I hate almost all biographies because that used to be the most common gift I got from my siblings. Why would I want to read about someone they admire when they don't have time to spend with me when I'm done? I'm not interested in modeling my life after a stranger, either.

    I love science books, mystery, humor, and classic sci-fi (Zelazny is my other favorite, the A to Z of sci-fi. Asimov's fiction derives from hard science, Zelazny blends in a lot of dark Fantasy).
     
    Last edited: Dec 12, 2008
  18. wobbly bob

    wobbly bob I've got a zappy little nappy

    there's a guy i work with who forces himself to read 'classics'. he struggles to get through them, and doesn't enjoy them, but he puts himself through it because he thinks it'll make him smarter, (which it might) and appear smarter and more cultured to others (it doesn't)... shame....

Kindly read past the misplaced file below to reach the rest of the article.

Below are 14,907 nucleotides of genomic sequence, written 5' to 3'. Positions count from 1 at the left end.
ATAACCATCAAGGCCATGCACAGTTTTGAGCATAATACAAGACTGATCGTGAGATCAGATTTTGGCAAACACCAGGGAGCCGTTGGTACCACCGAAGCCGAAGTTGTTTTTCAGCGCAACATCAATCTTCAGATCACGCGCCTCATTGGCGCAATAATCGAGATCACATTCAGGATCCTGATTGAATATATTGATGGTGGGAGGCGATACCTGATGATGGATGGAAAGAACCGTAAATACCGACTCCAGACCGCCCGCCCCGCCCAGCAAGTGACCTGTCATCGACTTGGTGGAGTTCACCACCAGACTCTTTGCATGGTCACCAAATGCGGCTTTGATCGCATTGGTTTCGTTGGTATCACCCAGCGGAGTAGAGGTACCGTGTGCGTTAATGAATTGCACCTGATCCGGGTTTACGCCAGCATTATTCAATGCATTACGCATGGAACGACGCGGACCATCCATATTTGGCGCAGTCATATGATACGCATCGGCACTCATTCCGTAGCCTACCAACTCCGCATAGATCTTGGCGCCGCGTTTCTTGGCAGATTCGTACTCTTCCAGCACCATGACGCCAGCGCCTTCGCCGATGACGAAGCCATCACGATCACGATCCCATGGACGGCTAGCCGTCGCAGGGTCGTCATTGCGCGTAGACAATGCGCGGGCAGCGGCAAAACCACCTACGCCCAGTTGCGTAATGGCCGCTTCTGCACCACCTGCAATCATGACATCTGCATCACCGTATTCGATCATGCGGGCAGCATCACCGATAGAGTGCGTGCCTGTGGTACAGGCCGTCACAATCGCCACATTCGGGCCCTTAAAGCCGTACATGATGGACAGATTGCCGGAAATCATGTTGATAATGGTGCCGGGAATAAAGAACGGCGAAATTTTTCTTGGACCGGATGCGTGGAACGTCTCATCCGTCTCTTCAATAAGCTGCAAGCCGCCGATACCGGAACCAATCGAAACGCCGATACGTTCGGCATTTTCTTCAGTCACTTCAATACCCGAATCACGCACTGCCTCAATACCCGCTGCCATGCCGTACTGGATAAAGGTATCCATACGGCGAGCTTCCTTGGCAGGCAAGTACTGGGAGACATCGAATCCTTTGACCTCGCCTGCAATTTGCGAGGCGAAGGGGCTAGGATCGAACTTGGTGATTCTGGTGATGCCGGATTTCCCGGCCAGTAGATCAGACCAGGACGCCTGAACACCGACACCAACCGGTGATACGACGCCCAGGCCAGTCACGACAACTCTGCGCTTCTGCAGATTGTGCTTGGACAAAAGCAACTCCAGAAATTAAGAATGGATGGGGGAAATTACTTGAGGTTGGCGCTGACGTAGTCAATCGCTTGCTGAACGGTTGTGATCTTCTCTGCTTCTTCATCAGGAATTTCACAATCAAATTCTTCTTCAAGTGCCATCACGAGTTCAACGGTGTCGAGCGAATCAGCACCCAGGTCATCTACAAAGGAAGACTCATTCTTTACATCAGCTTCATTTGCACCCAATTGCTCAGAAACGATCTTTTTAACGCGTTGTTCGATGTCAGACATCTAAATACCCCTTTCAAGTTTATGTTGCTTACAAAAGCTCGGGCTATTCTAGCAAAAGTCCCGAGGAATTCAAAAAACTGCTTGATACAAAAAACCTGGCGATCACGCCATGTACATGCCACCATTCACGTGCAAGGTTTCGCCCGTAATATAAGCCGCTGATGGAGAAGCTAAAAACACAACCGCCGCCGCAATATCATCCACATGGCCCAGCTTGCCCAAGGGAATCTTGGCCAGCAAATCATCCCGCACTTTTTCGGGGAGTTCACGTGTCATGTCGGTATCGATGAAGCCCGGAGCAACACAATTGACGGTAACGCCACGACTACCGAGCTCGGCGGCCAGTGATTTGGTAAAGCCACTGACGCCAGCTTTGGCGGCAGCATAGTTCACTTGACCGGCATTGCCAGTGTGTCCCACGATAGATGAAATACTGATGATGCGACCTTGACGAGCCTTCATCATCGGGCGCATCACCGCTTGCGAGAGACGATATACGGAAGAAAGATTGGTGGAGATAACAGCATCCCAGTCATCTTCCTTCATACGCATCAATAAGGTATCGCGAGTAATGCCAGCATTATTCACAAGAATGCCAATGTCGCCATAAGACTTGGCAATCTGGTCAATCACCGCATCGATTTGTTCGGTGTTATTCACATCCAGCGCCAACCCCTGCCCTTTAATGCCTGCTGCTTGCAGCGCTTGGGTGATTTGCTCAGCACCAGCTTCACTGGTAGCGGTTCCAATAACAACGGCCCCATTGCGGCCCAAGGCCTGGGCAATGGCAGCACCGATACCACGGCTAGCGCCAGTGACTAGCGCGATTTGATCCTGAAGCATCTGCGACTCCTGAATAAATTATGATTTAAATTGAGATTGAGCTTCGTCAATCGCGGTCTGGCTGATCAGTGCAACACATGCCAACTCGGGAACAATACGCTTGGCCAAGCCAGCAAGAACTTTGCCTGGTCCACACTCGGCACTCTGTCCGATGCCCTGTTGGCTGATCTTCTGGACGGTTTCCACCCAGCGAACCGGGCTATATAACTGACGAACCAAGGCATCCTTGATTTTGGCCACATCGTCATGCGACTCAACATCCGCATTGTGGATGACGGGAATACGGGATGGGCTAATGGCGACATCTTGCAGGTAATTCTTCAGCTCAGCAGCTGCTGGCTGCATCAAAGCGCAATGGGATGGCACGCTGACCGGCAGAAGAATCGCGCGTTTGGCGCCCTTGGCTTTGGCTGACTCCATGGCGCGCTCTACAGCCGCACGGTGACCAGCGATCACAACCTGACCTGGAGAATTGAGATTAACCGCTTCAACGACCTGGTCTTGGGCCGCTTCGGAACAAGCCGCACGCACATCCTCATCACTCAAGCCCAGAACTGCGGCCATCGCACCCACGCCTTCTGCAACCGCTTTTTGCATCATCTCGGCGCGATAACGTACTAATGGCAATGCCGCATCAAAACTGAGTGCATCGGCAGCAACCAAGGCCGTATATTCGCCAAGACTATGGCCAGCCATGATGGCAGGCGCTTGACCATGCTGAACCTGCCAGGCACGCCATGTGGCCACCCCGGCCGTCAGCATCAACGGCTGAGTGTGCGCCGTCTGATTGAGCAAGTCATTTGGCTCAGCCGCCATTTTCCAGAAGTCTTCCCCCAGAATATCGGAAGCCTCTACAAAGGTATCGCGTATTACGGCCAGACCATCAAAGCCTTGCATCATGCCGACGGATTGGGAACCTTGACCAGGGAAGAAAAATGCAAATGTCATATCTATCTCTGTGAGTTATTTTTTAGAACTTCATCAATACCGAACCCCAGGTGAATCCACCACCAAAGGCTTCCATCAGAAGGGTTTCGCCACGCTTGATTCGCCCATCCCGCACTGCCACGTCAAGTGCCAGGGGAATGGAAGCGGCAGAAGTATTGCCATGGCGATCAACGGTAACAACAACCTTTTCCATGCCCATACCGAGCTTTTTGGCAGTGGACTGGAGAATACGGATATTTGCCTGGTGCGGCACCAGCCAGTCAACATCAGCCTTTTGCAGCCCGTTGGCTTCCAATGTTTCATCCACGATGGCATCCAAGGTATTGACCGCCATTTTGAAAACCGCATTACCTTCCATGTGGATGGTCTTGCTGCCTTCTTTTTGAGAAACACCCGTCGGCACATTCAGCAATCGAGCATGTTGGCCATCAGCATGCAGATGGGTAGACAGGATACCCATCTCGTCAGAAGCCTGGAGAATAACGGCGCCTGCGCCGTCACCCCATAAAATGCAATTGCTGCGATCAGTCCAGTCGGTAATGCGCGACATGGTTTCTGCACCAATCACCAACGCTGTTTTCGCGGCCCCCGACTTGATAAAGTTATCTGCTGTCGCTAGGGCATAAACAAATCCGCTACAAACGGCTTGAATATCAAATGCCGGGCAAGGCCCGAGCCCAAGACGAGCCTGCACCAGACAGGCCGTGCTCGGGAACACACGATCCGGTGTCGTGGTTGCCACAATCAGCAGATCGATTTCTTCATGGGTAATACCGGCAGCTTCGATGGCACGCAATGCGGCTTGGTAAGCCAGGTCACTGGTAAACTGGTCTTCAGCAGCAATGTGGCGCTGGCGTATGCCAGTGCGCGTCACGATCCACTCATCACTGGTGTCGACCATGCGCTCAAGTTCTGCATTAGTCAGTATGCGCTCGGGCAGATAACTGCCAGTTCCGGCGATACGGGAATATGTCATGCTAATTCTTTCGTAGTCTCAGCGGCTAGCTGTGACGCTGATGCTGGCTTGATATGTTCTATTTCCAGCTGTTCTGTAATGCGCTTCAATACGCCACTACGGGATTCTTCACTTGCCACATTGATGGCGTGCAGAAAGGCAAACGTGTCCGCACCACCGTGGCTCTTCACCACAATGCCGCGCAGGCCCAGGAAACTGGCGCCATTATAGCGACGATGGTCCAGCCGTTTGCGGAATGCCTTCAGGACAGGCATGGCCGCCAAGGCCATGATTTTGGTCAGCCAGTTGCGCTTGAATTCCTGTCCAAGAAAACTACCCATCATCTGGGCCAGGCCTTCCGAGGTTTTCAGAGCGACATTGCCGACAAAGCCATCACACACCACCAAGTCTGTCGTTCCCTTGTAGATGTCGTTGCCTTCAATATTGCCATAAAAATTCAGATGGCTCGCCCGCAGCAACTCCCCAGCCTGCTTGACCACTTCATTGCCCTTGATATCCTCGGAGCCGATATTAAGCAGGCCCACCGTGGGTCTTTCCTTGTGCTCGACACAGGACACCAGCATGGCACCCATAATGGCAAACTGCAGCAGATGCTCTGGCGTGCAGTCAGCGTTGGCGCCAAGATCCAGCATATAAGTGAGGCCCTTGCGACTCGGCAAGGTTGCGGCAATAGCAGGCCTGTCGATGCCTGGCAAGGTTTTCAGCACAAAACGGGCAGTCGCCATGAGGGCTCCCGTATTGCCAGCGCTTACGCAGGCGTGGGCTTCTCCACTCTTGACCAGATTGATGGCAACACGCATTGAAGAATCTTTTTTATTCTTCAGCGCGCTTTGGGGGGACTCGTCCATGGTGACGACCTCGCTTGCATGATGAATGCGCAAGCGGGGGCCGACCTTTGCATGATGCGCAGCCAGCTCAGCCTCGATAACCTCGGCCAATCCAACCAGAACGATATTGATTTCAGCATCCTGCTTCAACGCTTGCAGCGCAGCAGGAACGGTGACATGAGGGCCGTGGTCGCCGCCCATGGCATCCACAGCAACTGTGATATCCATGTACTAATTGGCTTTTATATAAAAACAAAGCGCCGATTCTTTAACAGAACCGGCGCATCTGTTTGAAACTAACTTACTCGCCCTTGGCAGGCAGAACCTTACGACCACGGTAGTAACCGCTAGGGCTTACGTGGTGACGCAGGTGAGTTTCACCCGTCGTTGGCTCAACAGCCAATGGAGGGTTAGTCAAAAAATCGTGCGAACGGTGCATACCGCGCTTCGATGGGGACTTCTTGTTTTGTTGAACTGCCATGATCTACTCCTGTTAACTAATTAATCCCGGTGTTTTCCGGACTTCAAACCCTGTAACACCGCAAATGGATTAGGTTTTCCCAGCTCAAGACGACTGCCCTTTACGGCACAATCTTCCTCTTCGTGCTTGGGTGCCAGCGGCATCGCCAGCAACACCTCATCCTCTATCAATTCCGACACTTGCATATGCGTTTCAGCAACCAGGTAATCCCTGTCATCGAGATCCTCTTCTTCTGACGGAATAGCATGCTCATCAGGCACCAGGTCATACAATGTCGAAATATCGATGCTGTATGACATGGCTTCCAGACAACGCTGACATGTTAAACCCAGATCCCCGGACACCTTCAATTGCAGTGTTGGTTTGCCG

19. HarperPR

    HarperPR My destiny offers me up like a lamb

    Whilst I was in WH Smith the other day (looking for a good book!) at Brent X, I almost fell over Maureen Lipman doing a book signing. I took a sharp swing round an aisle and came upon her at a little table. Business didn't seem too brisk - she only had 2 people there! I didn't buy either. Just got Darryn Lyons (the head pap from Big Pictures) biog - looking for tips! :D
     
  20. wobbly bob

    wobbly bob I've got a zappy little nappy

    i'd have gone for the lipman book, and got it signed. she's a talented and funny actress, (and was, maybe still is for all i know, kind of hot) and paparazzi are parasitic filth... !